Turkey’s journalists are faced with a unique problem: if they continue to lay bare the truth for all to see they risk exile or prison. In a normal country, journalists performing at the height of their abilities would be encouraged or rewarded, perhaps not by their governments but by the society as a whole. But not so in Turkey, where the government mouthpieces and politically-aligned media outlets spout the latest propaganda to manipulate Turks. Unfortunately, the majority of people actually believe that most of the arrested journalists are criminals or terror supporters.
This collective hostility to freedom of expression makes Turkey one of the biggest violators of press freedom in the 42 European-area countries Index on Censorship’s Mapping Media Freedom projectmonitors; one of the lowest ranking countries in Reporters Without Borders’ World Press Freedom Index; and deemed “not free” by Freedom House’s evaluation.
It’s not just journalists. Academics, rights defenders, philanthropists and lawyers also face punishment for carrying out their professional responsibilities on behalf of the public. Disclosing the unlawful practices of those in power is all it takes for an individual to find themselves on the wrong side of the bars. As with Alpay and Altan, a court had ordered Taner Kilic, the chairman of Amnesty Turkey, to be released from detention, but the prosecutor put him back in prison. Kilic and his colleagues are being targeted in retribution for Amnesty International’s work to make the world aware of the inhumane conditions in Turkey’s post-coup attempt era.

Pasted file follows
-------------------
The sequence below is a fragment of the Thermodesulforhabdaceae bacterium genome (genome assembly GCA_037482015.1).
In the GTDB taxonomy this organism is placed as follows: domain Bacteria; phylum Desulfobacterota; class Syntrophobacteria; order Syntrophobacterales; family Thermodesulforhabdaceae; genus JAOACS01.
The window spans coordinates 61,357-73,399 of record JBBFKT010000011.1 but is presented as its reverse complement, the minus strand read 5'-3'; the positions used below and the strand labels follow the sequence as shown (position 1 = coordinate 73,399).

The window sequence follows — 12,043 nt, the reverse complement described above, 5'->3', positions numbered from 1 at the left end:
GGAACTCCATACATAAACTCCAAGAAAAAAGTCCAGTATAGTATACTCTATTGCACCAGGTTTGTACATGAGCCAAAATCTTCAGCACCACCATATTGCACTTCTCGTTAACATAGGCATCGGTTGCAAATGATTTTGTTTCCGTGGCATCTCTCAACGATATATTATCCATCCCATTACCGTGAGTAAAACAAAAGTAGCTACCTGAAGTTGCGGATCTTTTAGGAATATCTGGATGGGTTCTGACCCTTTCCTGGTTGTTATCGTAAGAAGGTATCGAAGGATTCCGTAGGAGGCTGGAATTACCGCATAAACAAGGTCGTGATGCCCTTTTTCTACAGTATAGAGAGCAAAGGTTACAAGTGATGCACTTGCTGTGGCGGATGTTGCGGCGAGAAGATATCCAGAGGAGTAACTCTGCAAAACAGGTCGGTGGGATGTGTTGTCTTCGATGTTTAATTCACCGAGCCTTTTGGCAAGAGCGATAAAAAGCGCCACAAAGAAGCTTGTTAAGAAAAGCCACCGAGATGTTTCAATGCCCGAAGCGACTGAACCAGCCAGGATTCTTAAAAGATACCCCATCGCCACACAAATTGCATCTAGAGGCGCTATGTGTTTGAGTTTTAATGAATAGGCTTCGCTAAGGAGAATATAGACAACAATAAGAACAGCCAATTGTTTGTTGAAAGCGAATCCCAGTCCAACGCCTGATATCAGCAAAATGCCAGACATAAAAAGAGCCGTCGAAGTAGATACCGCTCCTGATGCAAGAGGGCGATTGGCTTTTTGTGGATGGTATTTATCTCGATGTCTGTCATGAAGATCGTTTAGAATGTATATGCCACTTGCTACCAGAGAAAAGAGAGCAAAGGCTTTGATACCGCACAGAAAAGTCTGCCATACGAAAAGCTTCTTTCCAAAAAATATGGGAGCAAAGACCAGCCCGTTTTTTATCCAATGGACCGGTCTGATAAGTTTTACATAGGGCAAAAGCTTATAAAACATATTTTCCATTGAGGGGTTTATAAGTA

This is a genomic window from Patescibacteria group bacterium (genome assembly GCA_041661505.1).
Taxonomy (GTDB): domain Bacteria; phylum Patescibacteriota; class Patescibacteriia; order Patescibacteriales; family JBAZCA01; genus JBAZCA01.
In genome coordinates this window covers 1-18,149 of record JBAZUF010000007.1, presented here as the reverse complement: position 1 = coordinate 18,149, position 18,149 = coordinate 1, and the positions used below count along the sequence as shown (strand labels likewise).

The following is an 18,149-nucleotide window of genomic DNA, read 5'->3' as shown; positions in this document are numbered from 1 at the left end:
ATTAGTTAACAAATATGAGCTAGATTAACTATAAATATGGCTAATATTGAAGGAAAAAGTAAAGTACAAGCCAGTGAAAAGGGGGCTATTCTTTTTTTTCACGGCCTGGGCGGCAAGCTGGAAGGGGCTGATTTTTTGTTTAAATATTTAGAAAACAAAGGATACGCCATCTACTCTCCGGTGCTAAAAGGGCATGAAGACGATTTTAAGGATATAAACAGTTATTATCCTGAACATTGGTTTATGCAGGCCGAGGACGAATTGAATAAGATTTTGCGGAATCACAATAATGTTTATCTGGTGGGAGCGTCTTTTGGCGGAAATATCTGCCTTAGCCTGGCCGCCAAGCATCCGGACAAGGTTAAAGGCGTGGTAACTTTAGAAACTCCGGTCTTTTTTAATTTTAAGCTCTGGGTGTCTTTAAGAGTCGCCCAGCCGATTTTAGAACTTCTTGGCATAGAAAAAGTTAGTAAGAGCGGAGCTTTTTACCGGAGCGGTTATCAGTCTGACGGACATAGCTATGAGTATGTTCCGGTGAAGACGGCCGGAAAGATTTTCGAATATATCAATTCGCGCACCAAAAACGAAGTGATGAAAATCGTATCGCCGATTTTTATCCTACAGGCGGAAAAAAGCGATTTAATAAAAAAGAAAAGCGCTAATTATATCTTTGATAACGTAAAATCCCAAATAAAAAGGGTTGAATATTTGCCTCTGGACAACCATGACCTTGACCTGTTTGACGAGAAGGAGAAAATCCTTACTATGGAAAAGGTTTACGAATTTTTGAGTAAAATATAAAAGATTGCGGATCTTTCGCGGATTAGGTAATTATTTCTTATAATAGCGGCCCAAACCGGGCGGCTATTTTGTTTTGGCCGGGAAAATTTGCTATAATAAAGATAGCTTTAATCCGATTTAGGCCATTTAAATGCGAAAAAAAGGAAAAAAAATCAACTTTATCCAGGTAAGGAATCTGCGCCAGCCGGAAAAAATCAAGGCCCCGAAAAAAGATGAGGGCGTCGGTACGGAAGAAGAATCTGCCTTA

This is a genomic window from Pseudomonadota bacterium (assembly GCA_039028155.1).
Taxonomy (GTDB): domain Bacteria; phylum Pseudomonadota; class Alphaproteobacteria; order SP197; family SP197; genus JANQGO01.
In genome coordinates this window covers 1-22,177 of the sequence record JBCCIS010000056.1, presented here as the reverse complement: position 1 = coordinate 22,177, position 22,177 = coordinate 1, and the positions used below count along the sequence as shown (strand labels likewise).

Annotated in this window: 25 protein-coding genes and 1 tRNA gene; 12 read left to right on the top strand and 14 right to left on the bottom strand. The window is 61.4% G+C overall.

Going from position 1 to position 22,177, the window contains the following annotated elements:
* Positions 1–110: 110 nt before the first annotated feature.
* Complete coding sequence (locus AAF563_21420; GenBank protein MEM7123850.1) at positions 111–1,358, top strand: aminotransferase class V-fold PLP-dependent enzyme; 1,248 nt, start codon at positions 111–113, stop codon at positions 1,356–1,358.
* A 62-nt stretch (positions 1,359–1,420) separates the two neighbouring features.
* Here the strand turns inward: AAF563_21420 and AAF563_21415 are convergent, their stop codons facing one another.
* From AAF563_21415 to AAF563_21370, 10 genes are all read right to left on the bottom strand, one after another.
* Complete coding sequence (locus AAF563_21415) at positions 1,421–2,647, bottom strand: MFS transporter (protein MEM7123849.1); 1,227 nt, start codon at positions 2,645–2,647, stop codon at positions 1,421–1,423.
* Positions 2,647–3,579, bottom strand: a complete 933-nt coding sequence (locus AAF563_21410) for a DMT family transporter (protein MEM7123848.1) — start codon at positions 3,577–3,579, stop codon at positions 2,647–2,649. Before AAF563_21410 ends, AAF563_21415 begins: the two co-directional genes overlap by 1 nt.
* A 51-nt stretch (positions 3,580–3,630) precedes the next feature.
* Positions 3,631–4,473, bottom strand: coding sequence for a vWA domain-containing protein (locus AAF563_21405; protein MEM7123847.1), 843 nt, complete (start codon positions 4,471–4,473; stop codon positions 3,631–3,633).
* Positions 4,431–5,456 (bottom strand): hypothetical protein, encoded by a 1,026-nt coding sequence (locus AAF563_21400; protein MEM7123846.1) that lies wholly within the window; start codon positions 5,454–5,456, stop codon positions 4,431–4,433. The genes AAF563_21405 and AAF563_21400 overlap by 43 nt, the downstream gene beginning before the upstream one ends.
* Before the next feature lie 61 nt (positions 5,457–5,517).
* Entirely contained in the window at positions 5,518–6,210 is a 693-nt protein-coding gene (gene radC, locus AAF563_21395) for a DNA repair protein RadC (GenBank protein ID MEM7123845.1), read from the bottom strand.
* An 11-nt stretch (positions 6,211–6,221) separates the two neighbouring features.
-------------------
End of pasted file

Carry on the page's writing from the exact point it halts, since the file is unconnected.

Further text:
The government’s intolerance toward dissenting voices can also be seen in its treatment of university professors, students and others who signed an Academics for Peace petition, which called for an end to violence in the Kurdish region of the country. Hundreds of distinguished academics have found themselves summoned to courtrooms. For taking a stand about the ongoing tragedy in Kurdish cities, the majority of these academics are dehumanised and defamed. They have not only become enemies of the state but enemies of all Turks.
Yes, the government has terrorised ordinary people with the narrative of the “world against great Turkey” and urged them to stand against outspoken figures who are the “spies, traitors and enemies”.
What do the EU and other international organisations do? Mostly expressing their “concern” in different formats such as “great”, “deep” or “serious”. Even the European Court of the Human Rights has not issued a single verdict against Turkey’s post-coup purge which has seen the country become the world’s largest jailer of journalists.
On the same day the Altan brothers were sentenced to spend the rest of their lives in prison, Tjorbon Jaglan, the secretary general of the Council of Europe was on a two-day visit in Turkey. He didn’t utter a single word about their situation. What else could better fit the definition of the “banality of evil” conceptualised by Hannah Arendt?